Post here: scientific studies/papers/articles on learning multiple languages at once

I am well aware of the fact that this topic has already been covered. However, as most entries were based on opinions and anecdotal evidence, I’d suggest that we could share the latest research on this relatively young field.

I’d like to start with one study that you can read here:
Take my summary with caution because I did not fully read it after I had already read a summary of it before taking a look at the study itself.
That said, what it seems to conclude is that, while the learning of two languages simultaneously (Russian and English for Chinese students) has no negative side effects on either language, the students learning two languages still had to put more effort into the learning process.
I do hope that there are studies comparing groups of people where one group X dedicates less time to language A than group Y while also learning language B. With that, more interesting synergetic effects might be investigated.

The “International Journal of Multilingualism” (where this study is from) looks like a good place to start the search for more studies on this specific topic.

That aside, please share any other information you can find on that topic.

I am looking forward to discussing some results with you!


Thanks for bringing this up. I am currently trying to learn German (I’m around CEFR B1) and Spanish (I’m around CEFR A2), but I’m finding it hard to focus on Spanish because my German is so much better, so reading and listening to German feels so much more rewarding, because I’m understanding so much more and spending far less time stopping to mark words.

I’m considering giving up one or the other temporarily, but I don’t want it to be Spanish, because that’s the language I’m more likely to use sooner (I plan on visiting Puerto Rico next year). On the other hand, I don’t want it to be German because I feel I’m finally making fast progress. It’s a bit of a dilemma. I guess maybe I should limit my time spent with German, but I worry my motivation will fall off a cliff.

Anyway, I’ll be interested to see any data that this thread brings up, as it will help with my decision.

1 Like

My main second language is French and my comprehension is pretty good. I am also learning German from scratch and I am A2. I spend more time on French. The idea with German is that the learning of a language requires huge spadework, especially at the start, and getting a foundation is tedious. So I’m doing 45-60 minutes a day of German to lay down that boring base, and hopefully master the case system and the basics of prepositions. I find German very hard, prepositions are illogical (to me), and words are often hard to learn. The best place to start is the beginning, and the best time to start is now. However, with time familiarity breeds content, and some of what seemed impossible in German is now not so hard.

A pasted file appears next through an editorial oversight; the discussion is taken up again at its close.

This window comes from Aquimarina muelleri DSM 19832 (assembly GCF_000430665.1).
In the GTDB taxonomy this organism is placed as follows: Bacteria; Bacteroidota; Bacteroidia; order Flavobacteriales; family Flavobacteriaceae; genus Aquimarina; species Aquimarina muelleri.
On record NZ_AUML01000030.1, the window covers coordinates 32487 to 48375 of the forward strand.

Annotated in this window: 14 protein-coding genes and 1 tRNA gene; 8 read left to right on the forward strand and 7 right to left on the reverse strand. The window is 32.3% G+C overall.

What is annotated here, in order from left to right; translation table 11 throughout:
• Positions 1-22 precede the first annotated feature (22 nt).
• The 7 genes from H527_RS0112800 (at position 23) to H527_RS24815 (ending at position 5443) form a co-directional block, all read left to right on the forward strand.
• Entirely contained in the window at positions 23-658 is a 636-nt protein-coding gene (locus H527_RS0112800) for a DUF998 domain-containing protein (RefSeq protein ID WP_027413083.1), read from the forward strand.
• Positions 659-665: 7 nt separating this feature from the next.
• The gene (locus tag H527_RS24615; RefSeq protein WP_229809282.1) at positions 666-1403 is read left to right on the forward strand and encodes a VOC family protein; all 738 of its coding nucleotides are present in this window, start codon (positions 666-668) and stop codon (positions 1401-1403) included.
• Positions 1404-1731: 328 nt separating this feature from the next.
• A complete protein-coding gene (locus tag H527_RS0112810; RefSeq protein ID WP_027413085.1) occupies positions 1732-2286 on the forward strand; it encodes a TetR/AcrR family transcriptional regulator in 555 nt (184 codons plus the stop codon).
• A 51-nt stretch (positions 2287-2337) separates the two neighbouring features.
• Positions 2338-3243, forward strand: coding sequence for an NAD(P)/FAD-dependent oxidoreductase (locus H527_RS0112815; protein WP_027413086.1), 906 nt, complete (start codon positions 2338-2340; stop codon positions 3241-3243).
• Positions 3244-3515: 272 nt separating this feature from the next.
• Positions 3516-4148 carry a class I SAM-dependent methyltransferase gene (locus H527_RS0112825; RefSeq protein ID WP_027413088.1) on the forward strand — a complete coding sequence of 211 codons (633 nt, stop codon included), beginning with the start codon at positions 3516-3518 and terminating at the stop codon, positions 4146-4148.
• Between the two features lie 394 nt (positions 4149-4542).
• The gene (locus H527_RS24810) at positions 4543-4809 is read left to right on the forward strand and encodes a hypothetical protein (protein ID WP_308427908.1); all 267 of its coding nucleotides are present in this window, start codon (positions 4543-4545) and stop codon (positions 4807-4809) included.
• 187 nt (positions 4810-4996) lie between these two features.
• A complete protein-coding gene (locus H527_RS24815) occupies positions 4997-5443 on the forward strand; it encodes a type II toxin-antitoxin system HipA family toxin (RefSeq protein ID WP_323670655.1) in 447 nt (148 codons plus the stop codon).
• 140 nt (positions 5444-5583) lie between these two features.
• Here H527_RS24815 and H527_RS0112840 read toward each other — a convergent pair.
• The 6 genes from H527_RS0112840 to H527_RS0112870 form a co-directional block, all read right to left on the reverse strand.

1 Like

I am in the exact same place as you, but my main target language is German and my other target language is Spanish.

Other than a month or so on Duolingo, I have never put any effort into learning German grammar. I am at a strong B1 on the CEFR scale and (thanks to spending three months in Germany in 1984) I’ve been speaking German for 30 years. Despite the fact that I know virtually no German grammar (except what I’ve picked up naturally through hearing it used), no German speaker has ever misunderstood me because of my poor grammar. What they’re hearing might sound bad, but my attitude is that if they understand it and we can converse, that’s good enough for me.

If your goal is not merely to understand and be understood, but also to speak German well (for example if you want to use German professionally), then by all means study the grammar. But I’ve heard German grammar is really difficult, and I feel strongly that, if your goal is merely to be understood in German, focused grammar study is unnecessary. Eventually, if you keep getting input in German, you will naturally pick up how to use grammar, simply because you will have seen and heard it used correctly so much that you’ll naturally start speaking that way. I’m living proof that, if all you want is to understand and be understood, the grammar is unnecessary.

1 Like